DECA club goes to States

Business and marketing students compete in DECA states

Lauren Devereux, Staff Writer

The Distributive Education Clubs of America (DECA) teaches students they’re never too young to start something big by competing at States.

“[DECA] gives them a chance to meet real life adults that are already in the business and the hands-on experience of shaking hands and talking about marketing to other marketing professionals,” DECA advisor Gregory Diggs said. “To get outside the classroom experience, to network, to have something put on their resume, to show leadership skills, etc.”

DECA prepares new entrepreneurs in skills, such as: marketing, finance and management. The club hosts academic conferences and competitions where students compete to show their skills. 

“I’d say for being a first year team, we did pretty good,” junior Anthony Grillo said. “One of my teammates actually got a medal for his test score which was really good.”

With about 23 out of 46 members, Diggs and the members traveled to Downtown Detroit for DECA States to show off their skills in the competition. Diggs helped the students practice by role playing possible scenarios and he then judged them.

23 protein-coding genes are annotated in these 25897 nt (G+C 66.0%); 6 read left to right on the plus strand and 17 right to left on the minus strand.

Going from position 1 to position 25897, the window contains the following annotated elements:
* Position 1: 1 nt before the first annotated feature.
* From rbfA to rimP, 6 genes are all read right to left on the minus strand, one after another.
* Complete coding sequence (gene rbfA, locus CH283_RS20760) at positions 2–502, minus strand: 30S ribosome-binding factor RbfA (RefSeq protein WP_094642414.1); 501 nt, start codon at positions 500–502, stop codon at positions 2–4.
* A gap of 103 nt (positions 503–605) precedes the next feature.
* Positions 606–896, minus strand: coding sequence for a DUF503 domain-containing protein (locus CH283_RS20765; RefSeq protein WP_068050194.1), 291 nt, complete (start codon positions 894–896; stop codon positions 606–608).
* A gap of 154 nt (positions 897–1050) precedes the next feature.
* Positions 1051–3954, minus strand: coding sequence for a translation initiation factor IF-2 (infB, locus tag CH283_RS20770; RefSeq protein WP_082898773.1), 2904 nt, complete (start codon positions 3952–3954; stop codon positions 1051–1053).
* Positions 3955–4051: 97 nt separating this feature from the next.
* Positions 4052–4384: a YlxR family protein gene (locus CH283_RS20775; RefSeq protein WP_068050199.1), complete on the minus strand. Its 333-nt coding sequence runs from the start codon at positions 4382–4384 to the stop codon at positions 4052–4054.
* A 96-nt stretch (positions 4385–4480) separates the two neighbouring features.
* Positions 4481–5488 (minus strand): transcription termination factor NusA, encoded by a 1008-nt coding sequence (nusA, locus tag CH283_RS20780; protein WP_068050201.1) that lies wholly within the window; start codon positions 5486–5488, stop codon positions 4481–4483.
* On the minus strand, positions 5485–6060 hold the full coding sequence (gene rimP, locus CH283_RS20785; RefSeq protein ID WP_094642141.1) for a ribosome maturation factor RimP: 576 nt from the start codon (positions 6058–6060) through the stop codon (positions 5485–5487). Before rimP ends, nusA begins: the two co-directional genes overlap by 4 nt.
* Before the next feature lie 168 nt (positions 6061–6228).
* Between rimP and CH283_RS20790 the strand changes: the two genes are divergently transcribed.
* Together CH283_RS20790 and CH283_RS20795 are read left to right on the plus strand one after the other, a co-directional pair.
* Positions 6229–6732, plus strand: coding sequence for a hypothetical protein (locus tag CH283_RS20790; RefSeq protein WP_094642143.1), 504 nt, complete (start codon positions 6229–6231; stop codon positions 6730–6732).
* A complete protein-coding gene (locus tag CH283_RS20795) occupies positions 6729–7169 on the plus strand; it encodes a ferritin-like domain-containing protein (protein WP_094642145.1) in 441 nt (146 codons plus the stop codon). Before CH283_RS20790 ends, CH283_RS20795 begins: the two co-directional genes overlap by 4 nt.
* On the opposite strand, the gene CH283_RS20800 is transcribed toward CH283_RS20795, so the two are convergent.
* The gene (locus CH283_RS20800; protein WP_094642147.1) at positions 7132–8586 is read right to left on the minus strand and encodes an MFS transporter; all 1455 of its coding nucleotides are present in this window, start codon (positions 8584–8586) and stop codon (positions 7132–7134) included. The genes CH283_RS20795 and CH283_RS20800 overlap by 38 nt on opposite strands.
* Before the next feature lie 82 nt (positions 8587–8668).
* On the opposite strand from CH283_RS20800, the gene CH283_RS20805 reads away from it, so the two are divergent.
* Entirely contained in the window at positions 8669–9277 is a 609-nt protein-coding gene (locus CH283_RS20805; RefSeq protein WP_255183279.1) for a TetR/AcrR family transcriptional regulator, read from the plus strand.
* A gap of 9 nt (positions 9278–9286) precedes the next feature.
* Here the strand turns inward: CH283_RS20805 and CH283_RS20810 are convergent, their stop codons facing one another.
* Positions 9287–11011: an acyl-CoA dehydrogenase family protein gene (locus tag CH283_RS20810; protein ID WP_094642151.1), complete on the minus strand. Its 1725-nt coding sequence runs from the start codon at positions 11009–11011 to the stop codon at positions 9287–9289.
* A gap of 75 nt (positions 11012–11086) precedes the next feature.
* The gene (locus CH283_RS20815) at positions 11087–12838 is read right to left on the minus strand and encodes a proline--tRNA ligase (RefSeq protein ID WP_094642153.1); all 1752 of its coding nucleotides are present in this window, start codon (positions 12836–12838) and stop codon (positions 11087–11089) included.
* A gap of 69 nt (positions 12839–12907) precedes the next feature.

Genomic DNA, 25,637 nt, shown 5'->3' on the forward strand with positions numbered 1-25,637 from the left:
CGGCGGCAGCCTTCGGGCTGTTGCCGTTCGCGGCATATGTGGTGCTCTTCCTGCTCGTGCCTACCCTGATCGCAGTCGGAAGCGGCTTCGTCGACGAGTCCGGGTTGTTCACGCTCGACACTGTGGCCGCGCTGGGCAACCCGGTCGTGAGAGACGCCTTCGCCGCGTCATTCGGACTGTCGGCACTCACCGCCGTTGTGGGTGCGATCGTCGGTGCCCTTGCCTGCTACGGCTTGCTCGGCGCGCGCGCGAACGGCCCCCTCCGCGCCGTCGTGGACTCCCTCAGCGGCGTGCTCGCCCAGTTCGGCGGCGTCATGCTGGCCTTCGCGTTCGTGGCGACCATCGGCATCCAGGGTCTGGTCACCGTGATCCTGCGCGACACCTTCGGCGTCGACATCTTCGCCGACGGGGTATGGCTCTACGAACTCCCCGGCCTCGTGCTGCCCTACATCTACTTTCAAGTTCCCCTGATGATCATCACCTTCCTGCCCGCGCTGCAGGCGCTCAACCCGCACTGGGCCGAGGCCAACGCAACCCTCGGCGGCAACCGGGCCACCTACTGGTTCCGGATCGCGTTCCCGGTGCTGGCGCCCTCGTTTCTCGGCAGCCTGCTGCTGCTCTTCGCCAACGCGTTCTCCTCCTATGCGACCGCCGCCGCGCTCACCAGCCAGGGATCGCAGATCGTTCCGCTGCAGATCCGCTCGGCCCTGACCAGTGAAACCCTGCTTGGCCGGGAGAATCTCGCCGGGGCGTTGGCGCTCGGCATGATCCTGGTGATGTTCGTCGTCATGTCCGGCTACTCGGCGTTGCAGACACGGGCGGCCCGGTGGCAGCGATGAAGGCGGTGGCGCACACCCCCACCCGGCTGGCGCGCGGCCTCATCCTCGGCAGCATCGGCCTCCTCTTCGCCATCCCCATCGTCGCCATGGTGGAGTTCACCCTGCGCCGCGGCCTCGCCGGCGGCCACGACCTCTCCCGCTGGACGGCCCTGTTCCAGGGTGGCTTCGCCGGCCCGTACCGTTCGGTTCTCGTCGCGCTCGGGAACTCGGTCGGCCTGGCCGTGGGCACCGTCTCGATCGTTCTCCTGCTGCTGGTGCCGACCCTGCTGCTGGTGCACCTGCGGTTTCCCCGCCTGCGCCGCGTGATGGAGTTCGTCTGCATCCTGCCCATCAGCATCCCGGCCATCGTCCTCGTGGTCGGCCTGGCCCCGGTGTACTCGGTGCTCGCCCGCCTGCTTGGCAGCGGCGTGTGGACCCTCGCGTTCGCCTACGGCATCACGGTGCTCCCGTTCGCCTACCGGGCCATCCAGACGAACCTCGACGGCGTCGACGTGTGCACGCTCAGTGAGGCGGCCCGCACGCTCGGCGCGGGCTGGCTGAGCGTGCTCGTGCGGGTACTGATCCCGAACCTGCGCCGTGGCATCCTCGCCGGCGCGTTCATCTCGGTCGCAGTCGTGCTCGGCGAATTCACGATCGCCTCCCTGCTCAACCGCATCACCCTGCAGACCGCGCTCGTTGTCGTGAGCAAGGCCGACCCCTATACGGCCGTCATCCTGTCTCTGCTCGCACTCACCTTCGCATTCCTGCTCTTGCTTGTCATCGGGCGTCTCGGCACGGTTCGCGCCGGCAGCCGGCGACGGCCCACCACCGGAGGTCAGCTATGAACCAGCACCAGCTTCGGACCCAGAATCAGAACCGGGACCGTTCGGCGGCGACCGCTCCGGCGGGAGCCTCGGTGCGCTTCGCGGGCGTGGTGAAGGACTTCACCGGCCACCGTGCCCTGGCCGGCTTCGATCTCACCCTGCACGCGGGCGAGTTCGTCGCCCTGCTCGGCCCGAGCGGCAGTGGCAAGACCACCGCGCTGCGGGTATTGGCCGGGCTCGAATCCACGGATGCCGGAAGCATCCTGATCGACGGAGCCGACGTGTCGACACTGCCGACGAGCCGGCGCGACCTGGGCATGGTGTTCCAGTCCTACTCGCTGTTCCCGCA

“You get a scenario on a piece of paper and it tells you a situation and then you have to solve a problem, so you can jot down notes and make the agenda to give them your ideas or ways to solve the problem,” Diggs said.

As well as role playing with their teacher, the students went on websites to prepare for the event.

“I would definitely prepare more. Now that I have experience it’s easier in general because I know what I’m getting into, but I would probably prepare a little bit more,” Grillo said.

Each team got a different scenario and from that scenario they needed to figure out what they would have to do based on the prior role play and prior studying. 

”We did sports and entertainment team marketing. Basically they give you a role play scenario and then you have to figure out what to do to fix the situation that they gave you,” senior Joseph Roehring said.

The entire group didn’t place as well as they did in previous years, but one student, junior Alexander Warner, made the stage and got a medal. 

”It’s very competitive at that level, so I was glad we didn’t get shut out,” Diggs said. “We did make the stage, but we could have done better.”